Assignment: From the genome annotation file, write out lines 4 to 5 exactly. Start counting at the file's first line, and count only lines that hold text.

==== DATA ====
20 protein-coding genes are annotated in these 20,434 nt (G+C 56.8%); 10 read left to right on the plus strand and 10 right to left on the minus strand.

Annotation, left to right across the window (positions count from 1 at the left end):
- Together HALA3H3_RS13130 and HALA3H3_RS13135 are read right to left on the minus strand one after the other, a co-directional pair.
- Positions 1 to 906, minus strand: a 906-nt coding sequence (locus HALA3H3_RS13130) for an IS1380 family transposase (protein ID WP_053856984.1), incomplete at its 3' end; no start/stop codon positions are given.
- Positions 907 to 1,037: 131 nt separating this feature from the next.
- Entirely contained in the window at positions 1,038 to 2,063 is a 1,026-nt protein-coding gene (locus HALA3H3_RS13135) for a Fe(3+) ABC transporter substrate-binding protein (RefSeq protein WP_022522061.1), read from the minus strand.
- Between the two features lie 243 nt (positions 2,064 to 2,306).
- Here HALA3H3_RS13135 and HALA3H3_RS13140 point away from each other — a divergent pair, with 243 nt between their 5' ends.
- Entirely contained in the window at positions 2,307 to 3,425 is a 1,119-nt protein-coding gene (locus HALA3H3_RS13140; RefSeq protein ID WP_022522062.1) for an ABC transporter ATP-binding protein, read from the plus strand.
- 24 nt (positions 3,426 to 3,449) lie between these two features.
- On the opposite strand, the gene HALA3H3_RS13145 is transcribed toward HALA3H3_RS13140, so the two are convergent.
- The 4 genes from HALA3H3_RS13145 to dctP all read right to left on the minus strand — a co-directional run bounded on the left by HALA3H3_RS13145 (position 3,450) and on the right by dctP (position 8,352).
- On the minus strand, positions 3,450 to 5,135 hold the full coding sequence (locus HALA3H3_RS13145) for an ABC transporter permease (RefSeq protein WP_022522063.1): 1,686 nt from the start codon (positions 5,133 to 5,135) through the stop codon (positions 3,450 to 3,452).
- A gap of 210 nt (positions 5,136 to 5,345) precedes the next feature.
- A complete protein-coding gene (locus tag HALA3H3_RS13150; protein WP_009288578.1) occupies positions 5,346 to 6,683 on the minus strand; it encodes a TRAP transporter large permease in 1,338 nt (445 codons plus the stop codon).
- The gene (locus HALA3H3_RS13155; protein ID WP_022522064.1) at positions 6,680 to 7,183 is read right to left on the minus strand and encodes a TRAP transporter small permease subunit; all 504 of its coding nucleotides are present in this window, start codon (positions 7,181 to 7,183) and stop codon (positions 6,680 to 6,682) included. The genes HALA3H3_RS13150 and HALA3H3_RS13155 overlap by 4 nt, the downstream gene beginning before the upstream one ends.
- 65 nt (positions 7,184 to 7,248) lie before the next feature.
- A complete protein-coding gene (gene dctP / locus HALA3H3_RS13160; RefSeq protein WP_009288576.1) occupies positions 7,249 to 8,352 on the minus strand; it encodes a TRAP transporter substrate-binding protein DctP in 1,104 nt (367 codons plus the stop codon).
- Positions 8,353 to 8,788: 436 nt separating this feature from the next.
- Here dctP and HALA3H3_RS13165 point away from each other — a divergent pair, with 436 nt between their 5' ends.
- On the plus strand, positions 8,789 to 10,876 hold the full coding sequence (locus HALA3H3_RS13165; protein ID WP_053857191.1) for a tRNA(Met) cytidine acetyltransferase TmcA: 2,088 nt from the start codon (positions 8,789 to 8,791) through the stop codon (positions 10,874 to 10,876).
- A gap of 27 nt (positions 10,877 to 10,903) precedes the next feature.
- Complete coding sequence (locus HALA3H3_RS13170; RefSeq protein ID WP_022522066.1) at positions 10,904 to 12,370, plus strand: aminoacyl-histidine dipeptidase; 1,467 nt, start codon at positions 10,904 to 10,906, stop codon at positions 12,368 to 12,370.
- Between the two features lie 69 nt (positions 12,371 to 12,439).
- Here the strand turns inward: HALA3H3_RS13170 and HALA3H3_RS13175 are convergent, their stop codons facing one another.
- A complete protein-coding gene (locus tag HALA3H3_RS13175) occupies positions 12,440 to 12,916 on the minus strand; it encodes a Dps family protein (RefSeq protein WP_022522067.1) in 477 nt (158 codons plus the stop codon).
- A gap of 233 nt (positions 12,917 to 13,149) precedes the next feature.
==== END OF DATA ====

- Positions 1 to 906, minus strand: a 906-nt coding sequence (locus HALA3H3_RS13130) for an IS1380 family transposase (protein ID WP_053856984.1), incomplete at its 3' end; no start/stop codon positions are given.
- Positions 907 to 1,037: 131 nt separating this feature from the next.